Central Banks And Socialism Are Forever Linked Together

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It is well known that socialism is a shortage economy. It is the economy of inefficiency and corruption, of indifferent workers and of bigwigs, of lacking spare parts, of lacking funds, of failure, of permanent reform needs and of constantly unsuccessful reforms. This concerns in particular total socialism, as it was realized in the Soviet Union or under National Socialism. But it is no less evident in the numerous partial socialisms that are featured in the real existing welfare state, in its numerous state “systems.” Budget deficits year in, year out despite high contributions—that is the reality in the state pension system and in the state health system. The state education system is similar: declining student performance and growing illiteracy despite sky-rocketing expenditure. No private entrepreneur could afford to let the costs get out of hand in such a way. Anyone who is in competition has to keep improving. Only those who have a legal monopoly and can make use of taxpayers’ money if necessary do not need it.

Now there is one partial socialism that stands out from the usual array of failures. Here we see gains instead of losses. Here we often find all the other signs of a successfully run company, from the private legal form to the pinstripe-filled boardroom. We are talking about central banking. The term “central bank” actually refers quite clearly to a centrally planned economy. But when people talk about the Fed, the ECB or other central banks today, hardly anyone thinks that they are talking about an offspring of the socialist spirit. On the contrary, central banks are typically viewed as particularly “capitalist.” After all, what would be more capitalist than money? And what would be more closely related to money than a bank?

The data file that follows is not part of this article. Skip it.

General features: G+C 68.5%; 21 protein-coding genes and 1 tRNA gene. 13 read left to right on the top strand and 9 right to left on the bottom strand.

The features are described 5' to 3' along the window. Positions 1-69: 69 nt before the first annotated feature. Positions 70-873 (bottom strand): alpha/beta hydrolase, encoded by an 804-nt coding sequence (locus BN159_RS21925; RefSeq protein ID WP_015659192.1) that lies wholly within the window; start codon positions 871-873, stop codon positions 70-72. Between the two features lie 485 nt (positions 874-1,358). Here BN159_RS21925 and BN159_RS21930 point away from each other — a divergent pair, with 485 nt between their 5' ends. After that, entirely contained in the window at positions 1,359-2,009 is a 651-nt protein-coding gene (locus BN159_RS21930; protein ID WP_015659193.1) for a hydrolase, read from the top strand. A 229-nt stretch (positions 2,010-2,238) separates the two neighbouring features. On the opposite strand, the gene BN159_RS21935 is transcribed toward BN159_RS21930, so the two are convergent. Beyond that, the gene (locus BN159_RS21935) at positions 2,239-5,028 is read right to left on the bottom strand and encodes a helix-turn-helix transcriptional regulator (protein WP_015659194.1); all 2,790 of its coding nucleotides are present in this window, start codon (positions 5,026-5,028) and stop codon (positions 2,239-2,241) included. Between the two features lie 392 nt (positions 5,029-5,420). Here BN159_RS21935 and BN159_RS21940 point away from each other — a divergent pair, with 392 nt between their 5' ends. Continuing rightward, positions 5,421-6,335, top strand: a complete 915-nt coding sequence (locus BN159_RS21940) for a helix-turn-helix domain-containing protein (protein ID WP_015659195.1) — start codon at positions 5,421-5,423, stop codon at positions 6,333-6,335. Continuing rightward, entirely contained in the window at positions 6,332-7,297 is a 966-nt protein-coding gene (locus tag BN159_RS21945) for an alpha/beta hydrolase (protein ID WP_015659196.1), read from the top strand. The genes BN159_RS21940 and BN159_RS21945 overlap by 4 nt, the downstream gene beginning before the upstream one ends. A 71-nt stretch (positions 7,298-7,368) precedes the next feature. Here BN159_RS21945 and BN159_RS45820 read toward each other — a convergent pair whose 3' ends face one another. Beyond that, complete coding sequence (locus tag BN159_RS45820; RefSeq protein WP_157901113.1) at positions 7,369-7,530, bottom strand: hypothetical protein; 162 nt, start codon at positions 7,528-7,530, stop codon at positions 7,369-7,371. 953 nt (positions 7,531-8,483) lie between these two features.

Upon closer inspection, however, it appears that this connotation may not be entirely correct. In the unbridled market economy, private property and competition prevail. Central banks, on the other hand, are usually state institutions. Even those central banks that are private-law organizations (as in the United States, Japan, and Switzerland) are subject to special laws and their directors are appointed by national governments. In addition, central banks always and everywhere enjoy a legal monopoly. Their banknotes and their deposit money are largely withdrawn from free competition. The market participants are compelled to use the money of the central banks.

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